About 1.65 crore tourists visit Himachal every year, with foreigners numbering four to five lakh. The highest number of tourist arrivals, 1.84 crore, was in 2016. This year, Himachal had already got 35.73 lakh tourists till March. The figures for April-May-June are expected to raise the total number to nearly one crore, feel tourism officials.
Tourism is a major revenue earner for the state and constitutes 6.7 percent of the state’s GDP. Total earnings from the sector is approximately Rs 10,000 crore, with more than one lakh people directly or indirectly earning livelihoods from it.
“We propose to go in for major investments in the sector, attracting big hotel chains and hospitality companies,” said Ram Subhag Singh, Additional Chief Secretary (Tourism). “By rough estimates, we shall see an investment of Rs 1500 to Rs 2000 crore. And all new investments will be in unexplored, new areas to see a dispersal from overexploited hill stations.”
Dispersal, alone, may not completely reverse the damage though. While some regulatory measures have been taken, these need to be enforced. Despite complete ban on plastics, which also include disposable cups and plates, tourists are still taking such items to Rohtang Pass, adding to the waste left behind. Make-shift dhabas (eateries), unauthorised structures for tea-stalls or garment selling points also have an impact on the environment.
The state government did introduce electric buses three years back, but the numbers need to be increased. More needs to be done to increase awareness and encourage tourists to use public transport, many of whom opt to take their own vehicles for adventure.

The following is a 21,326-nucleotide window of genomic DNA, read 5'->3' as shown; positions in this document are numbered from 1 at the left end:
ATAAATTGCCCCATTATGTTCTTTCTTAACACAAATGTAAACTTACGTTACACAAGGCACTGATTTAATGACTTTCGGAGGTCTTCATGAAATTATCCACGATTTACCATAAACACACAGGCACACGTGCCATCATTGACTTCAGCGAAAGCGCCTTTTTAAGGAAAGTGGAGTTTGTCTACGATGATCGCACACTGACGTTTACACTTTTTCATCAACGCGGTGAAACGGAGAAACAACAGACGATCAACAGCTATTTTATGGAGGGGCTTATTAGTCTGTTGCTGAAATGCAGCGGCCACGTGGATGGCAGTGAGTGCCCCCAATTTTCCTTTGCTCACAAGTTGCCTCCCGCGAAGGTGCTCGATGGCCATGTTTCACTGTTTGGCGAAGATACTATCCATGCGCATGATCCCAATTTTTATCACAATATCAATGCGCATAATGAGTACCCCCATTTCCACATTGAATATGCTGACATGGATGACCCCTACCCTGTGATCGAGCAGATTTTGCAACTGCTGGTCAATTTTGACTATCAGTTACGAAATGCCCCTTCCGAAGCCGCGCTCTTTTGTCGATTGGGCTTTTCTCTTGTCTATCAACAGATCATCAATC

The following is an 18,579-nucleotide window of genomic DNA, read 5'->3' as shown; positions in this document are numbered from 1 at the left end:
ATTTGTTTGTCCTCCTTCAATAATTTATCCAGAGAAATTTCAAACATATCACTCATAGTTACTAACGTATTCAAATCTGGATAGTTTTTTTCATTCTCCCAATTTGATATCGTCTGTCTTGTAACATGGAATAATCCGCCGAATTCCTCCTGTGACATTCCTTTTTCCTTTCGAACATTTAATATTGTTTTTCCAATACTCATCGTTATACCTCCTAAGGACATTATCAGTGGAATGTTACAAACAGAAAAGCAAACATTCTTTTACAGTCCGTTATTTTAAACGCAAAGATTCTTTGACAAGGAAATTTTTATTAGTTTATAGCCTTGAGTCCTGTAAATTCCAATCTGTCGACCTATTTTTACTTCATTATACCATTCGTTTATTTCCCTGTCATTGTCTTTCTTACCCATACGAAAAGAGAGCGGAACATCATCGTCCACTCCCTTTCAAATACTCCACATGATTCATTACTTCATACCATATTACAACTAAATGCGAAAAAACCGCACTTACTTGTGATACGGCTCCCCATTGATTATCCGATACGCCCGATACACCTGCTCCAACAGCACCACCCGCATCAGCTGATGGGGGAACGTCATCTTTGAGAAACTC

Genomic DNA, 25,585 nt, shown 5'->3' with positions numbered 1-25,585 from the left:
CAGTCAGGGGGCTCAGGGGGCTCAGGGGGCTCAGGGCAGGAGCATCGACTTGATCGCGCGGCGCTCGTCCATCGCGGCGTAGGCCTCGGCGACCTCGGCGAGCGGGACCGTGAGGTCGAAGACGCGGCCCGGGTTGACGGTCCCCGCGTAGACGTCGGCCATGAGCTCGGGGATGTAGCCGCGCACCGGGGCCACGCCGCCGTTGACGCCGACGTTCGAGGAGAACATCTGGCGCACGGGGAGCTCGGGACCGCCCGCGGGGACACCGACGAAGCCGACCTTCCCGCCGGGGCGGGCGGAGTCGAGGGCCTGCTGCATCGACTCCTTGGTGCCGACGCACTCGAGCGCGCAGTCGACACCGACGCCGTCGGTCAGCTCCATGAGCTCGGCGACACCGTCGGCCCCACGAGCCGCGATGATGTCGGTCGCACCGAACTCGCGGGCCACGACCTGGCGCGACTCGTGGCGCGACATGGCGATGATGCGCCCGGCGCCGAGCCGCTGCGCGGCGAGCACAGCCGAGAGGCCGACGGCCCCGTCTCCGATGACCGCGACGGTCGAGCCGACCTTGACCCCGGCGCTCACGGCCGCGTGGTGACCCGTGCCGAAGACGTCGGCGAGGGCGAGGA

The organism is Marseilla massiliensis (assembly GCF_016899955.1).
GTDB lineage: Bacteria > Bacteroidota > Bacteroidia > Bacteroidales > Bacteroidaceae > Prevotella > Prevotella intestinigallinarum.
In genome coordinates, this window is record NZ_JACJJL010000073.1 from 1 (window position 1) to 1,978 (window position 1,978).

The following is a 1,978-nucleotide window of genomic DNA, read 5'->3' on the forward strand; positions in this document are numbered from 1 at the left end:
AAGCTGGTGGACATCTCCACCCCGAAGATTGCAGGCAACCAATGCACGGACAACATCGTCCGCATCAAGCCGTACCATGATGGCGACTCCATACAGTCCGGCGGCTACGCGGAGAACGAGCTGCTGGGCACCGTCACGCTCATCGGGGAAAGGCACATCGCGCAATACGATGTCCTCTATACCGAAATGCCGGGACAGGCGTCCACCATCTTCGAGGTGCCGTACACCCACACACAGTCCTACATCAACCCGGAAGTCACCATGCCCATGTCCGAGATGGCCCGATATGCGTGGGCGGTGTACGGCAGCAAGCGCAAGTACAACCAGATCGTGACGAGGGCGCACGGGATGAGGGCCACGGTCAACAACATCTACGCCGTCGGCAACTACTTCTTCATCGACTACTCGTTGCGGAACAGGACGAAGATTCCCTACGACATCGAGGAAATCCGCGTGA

Dr R.K Singh, head of G.B. Pant National Institute of Himalayan Environment & Sustainable Development at Kullu, feels that there is an urgent need to divert tourists to new destinations. “Why should everyone visit Rohtang Pass? Dispersal is a simple way to reduce congestion and overuse,” he says.
However, he adds, “The regulatory mechanism has to be very strict at the same time, both about number of tourists vehicles and activities permitted at Rohtang. We are also party to NGT’s expert panel. Some of the recommendations made by the panel to check environmental degradation are yet to be enforced. The vehicles reaching Rohtang Pass every day are much higher than the number fixed by NGT. People are taking benefit of the loopholes in the system.”
Yunus, Director, Tourism and Civil aviation also talks about dispersal of tourism activity to new areas to take the load off over-saturated places like Shimla, Manali, McLeodganj, Dalhousie and Kasauli. “We are focusing on new ropeway projects,” he said. “Promotion of lesser known places and integrating culture, handicrafts, cuisines, fairs and festivals and some adventure activities with tourism are being considered as the new thrust areas, so that tourists should not look only at Shimla and Manali”.
But till that happens, the state’s famous tourism promotion line from a 1970 film song sung by Mohammad Rafi, “Tum Mujhe Yun Bhula Na Paoge” will probably hold true, but for all the wrong reasons.
So many tourist visit these places but there is no proper toilet facilities. Why no media also pin point it. Even if there is toilet it is not being maintained.